Lincoln Academy started a new tradition this year of honoring Martin Luther King Day with a week of awareness about civil rights, equality, activism, and social justice. Students spent the week preparing for MLK Weekend with discussions in their advisor groups about race, tolerance, and the legacy of Martin Luther King.
“Increasing awareness around Martin Luther King weekend has been a goal at Lincoln for several years now,” said Jake Abbott, Lincoln Academy’s Dean of Students. “This year, thanks to a growing relationship with community members who are leading the local organization People United Against Racism, we were able to pull off a series of events to engage students in these critical issues.”
After the week of small group conversations, Lincoln hosted an open Community Meeting on Friday, January 12. During this all-school assembly, the focus was on civil rights and the legacy of Martin Luther King. The guest speaker was Danielle Conway, Dean of the University of Maine School of Law.
Conway spoke about Maine’s history of human rights, starting with the fact that in 1820 Maine joined the United States as a free state to balance Missouri, which joined the U.S. as a slave state, as part of the Missouri Compromise. “Maine, in 1820, secured what would be Martin Luther King’s legacy,” said Conway. She continued, “Maine, in 1840, admitted the first practicing African American attorney in the nation…. Then, in 1865 when we saw Abraham Lincoln succeed in challenging slavery, we had a general, Oliver Otis Howard, who became the first commissioner of the Freedmen’s Bureau, to transition former slaves to the workforce. Where did Oliver Otis Howard come from? Maine.”
Oliver Otis Howard, she continued, was the namesake of Howard University. “Howard University was named after a Mainer. This was all before Martin Luther King was even a twinkle in the universe’s eye. Your state’s legacy was the determiner of humanitarian salvation in the United States of America. Your forefathers made it possible for Howard University to exist…. I was educated at Howard University School of Law, and I proudly connect my education to this state’s history.” Conway’s history lesson was accompanied by applause from more than 600 students and faculty gathered in the LA gym.
“One of the issues we are dealing with today is how we treat our brothers and our sisters. And today I claim you, all of you, as my brothers and my sisters. We share a joint heritage. We belong to one another. It is my responsibility to look out for you, and it is your responsibility to look out for me.”
After Dean Conway’s speech, students spent their advisor group discussing her talk, and at the end of the day gathered for a special all-school assembly to reflect on her the message. Students were moved by the speech, and student and faculty representatives joined in a circle in the gym and passed a microphone around to describe their impressions.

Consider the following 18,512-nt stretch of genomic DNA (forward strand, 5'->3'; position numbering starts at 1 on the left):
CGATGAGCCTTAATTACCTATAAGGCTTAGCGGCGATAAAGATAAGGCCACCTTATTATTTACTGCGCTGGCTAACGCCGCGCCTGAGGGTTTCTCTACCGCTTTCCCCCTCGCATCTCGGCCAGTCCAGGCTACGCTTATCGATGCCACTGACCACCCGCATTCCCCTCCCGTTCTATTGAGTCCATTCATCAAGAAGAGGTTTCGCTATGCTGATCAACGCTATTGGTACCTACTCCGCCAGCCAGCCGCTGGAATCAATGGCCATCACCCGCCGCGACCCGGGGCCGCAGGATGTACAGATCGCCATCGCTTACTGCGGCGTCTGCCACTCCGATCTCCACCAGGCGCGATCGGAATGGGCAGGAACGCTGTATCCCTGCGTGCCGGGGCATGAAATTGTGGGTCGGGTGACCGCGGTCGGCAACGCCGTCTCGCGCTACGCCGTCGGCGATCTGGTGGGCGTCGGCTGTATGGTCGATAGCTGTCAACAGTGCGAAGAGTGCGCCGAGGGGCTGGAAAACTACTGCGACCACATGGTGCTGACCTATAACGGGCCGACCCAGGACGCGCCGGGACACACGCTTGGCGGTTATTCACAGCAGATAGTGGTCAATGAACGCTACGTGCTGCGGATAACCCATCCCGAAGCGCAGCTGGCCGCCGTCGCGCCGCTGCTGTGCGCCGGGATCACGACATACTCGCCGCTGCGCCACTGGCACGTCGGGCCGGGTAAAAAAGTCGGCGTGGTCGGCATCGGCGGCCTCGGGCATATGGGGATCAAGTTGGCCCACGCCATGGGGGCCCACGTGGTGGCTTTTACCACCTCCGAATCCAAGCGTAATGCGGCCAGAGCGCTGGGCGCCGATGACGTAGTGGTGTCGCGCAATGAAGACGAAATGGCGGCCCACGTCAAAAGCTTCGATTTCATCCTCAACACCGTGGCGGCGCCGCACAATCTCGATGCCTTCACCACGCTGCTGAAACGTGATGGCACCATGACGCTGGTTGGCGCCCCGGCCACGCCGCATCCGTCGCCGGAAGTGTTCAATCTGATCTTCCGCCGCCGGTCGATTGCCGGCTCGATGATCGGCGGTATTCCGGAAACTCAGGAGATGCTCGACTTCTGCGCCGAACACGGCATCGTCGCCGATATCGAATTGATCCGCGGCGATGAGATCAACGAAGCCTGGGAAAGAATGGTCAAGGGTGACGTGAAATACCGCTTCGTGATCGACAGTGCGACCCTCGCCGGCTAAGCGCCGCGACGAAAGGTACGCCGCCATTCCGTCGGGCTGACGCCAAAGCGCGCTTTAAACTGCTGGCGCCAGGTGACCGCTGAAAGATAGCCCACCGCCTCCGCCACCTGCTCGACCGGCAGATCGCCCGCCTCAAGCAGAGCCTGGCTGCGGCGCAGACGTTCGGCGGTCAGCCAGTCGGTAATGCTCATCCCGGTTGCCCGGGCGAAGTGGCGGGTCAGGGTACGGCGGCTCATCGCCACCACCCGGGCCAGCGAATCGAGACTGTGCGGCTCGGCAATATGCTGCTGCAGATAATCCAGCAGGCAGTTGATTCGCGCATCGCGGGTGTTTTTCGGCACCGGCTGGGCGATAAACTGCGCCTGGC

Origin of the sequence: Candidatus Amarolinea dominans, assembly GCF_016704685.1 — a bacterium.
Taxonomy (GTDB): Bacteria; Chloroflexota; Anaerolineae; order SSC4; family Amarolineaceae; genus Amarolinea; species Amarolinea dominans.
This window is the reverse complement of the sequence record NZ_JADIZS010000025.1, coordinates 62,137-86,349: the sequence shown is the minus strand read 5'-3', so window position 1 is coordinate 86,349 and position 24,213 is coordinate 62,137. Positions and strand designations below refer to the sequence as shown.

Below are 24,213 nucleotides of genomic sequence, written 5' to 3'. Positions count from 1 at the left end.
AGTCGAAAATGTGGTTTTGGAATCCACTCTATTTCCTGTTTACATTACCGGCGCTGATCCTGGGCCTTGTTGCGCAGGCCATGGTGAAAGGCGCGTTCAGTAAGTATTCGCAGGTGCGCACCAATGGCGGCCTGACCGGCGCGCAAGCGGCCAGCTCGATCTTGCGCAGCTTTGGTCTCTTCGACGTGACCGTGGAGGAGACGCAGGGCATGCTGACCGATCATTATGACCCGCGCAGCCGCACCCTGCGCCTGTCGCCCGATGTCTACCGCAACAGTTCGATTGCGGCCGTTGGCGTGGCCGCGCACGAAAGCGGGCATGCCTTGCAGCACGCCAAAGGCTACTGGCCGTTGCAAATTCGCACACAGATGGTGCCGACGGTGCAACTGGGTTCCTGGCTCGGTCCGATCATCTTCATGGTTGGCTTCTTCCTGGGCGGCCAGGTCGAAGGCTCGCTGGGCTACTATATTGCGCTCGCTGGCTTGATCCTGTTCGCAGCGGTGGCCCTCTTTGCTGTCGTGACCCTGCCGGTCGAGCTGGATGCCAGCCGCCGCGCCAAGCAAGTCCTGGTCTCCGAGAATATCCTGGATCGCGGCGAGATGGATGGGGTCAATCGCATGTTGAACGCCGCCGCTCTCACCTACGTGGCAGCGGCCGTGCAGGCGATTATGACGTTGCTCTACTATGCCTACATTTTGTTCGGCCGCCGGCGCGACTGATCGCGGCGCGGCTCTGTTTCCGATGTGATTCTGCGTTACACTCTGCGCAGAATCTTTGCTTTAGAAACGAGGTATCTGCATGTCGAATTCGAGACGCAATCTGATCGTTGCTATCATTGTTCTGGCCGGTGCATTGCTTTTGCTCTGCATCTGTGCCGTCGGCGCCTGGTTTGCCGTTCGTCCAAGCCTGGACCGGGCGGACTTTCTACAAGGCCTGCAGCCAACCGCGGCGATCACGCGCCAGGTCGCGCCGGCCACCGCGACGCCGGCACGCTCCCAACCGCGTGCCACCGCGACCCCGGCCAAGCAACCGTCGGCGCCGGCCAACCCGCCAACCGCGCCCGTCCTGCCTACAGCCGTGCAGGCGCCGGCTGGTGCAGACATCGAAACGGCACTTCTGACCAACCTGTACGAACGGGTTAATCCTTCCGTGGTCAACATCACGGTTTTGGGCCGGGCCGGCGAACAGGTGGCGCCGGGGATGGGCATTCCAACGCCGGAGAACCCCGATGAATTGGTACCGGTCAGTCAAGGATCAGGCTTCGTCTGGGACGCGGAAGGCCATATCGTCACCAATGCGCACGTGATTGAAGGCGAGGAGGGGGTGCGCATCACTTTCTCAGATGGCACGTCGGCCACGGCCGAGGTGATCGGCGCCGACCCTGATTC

English teacher Bryan Manahan said “many students in my advisor group brought up the fact that even with her experience she is still afraid for her six-year-old son,” a fact that Conway mentioned in her speech as a sign that we have not come as far as we should have since the time of Martin Luther King.
Sophomore Jojo Martin said that one subject his advisor group discussed was that “we have all come from different sending schools, and we all have different levels of experience and different ways of coping with that, and this is a good chance to talk in the open about all of our different perspectives.”
Junior Sullivan Fink highlighted the fact that Conway said, “in high school you don’t need to protest with a sign to make a difference in the world. She said that we should all just go to school and learn as much as possible while we are here, so we can make a difference later.”
His classmate, junior Alex Fabiano, reiterated this, saying that Conway said “that we should embrace our time in high school, learn as much as possible, and stick to our dreams, like she stuck to her dream of being a lawyer.”
Junior Ezra Smith remarked on “how incredibly inclusive the people at LA are compared to other places in the state and the nation. We are so lucky to have the international program, and economic and social diversity here at LA, and we can always learn more from each other.”
Ninth grader Emma Tolley reflected on being moved when Conway “referred to us as brothers and sisters. We may not be blood-related, but we are all human and we can all communicate and work together.”
After the response circle, Jake Abbott showed a video that LA students made this week, which presented short interviews with members of the LA community answering the question, “what do you do to be inclusive at LA?” Students were dismissed after the video, with the reminder that Monday, January 15, which this year falls on Martin Luther King’s actual birthday, is not a “day off,” but a “day on,” and that students are charged to go out and make a difference in the spirit of Martin Luther King.
In addition to the Community Meeting, Lincoln Academy events honoring Martin Luther King included a field trip to Bates College to participate in MLK events, a day of volunteerism on Monday, and, coming on January 26, a screening and discussion of the 2014 film Selma. Many additional events were hosted by churches and other organizations in the community.